On Puget Sound, this month's low tides are good news for tidepoolers

Life abounds in the nooks and crannies beyond the promontoryof West Seattle's Alki Beach. Hermit crabs skulk, chitons cling torocks, and pastel-colored sea anemones jiggle in the currents likeJell-O.

Late spring brings some of the lowest tides of the year toWashington's coastal towns, making it a great time to check outlocal tidepools and the critters that live in them. Alki is perhapsthe best bet on Puget Sound; on the Pacific Coast, Olympic NationalPark's Shi Shi (pronounced shy-shy) Beach is well worth the drive and the 2 1/2-milehike it takes to get there. Among Shi Shi's many draws: sea starsthat often measure more than 1 foot from tip to tip.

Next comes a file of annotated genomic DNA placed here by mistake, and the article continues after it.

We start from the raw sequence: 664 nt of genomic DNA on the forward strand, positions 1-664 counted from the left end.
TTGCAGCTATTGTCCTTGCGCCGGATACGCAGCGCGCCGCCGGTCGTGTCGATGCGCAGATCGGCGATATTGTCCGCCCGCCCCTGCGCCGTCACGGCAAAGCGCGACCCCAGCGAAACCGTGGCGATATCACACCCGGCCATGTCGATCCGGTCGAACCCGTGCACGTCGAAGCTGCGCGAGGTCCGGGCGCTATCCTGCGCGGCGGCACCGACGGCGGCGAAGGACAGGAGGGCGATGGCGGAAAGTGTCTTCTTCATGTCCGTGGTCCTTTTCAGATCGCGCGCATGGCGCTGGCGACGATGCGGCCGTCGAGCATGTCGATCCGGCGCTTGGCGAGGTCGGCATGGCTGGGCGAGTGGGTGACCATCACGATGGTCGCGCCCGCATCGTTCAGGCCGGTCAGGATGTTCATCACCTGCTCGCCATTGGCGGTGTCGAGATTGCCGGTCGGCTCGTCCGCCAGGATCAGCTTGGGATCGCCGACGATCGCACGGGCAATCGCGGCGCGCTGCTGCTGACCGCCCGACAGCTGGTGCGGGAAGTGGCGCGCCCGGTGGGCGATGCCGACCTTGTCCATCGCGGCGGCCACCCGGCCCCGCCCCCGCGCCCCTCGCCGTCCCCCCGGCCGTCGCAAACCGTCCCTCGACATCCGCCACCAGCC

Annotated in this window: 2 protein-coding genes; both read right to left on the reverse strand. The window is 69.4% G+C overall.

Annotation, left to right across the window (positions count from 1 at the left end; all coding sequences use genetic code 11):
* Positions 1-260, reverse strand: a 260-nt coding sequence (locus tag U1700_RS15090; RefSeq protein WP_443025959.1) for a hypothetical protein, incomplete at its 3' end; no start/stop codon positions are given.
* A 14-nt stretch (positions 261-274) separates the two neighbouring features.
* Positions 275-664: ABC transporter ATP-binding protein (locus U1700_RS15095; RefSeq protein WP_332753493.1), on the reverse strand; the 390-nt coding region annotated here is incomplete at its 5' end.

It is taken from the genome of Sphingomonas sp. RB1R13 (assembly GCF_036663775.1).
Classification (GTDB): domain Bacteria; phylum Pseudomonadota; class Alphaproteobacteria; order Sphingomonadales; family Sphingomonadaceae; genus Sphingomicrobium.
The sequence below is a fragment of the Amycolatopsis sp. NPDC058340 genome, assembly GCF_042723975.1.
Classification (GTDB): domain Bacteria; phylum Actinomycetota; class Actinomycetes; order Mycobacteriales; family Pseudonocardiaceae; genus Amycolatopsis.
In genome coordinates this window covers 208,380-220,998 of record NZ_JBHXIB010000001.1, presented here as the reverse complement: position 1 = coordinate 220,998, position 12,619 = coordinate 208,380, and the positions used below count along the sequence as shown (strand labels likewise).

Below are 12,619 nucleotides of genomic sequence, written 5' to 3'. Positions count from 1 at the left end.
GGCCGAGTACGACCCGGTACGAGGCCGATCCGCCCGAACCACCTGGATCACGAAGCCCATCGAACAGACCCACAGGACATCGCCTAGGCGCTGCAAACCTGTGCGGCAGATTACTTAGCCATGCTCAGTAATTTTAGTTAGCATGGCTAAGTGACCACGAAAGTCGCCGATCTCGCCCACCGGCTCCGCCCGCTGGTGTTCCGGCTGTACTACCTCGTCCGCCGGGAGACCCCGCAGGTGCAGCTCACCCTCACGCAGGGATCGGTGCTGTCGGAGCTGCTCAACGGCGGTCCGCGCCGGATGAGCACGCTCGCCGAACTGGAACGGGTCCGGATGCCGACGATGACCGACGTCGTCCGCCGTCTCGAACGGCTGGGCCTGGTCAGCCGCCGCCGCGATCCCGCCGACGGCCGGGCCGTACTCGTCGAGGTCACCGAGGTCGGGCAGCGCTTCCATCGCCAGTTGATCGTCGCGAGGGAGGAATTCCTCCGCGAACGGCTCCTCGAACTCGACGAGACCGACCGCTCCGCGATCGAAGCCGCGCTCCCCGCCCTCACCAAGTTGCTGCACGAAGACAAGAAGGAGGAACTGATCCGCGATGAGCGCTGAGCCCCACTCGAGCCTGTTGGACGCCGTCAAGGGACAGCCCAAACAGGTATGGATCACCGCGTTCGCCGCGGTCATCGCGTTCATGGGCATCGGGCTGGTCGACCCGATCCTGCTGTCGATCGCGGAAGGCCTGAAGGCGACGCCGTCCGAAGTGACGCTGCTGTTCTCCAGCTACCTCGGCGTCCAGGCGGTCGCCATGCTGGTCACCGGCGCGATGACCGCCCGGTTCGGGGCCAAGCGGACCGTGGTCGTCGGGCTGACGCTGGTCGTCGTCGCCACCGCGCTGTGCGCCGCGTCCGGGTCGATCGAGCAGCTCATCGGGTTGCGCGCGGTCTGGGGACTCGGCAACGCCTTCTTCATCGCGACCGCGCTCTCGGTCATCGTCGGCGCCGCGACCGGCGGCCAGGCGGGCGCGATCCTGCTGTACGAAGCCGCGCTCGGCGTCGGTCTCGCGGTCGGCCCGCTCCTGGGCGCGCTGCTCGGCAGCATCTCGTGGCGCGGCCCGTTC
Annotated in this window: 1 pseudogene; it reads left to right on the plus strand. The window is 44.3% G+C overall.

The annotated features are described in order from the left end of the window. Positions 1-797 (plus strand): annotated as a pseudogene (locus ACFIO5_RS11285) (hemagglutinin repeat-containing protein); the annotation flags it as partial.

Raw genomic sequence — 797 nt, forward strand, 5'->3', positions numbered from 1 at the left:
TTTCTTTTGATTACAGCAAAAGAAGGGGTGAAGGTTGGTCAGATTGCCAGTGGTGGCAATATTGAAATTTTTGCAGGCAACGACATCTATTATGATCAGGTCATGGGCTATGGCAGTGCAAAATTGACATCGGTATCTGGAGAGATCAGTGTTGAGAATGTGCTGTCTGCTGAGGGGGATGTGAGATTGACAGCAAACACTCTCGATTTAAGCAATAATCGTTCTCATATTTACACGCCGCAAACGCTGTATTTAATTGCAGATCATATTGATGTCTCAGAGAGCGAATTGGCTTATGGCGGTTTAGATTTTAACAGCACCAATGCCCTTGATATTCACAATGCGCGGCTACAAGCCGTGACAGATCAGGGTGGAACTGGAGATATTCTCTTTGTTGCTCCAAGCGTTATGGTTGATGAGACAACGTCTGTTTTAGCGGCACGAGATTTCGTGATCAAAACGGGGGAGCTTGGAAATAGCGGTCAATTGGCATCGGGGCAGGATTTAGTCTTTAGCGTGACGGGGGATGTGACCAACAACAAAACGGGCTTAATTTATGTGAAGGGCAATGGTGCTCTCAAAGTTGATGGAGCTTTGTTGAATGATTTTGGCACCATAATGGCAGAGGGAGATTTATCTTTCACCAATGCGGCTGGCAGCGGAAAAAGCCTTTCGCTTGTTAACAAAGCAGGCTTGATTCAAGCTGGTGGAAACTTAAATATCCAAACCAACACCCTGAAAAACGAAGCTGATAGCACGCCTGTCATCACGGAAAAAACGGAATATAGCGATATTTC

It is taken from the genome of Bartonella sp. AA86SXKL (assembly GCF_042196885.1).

Remember, look but don't touch. And if you can't find thatelusive sea cucumber or anemone the first time, just wait ―the next low tide is never more than 12 hours away.

INFO: Access AlkiBeach (free) via a sidewalk through Constellation Park along BeachDr. S.W.; access Shi Shi Beach via the Makah-owned Shi Shi trail off BayView Ave. (State 112) in Neah Bay. Permit required for Shi Shi ($7), available at Washburn's General Store on Bay View (360/645-2211). No dogs allowed at either beach. Tide chartsare available at most local sporting goods stores.

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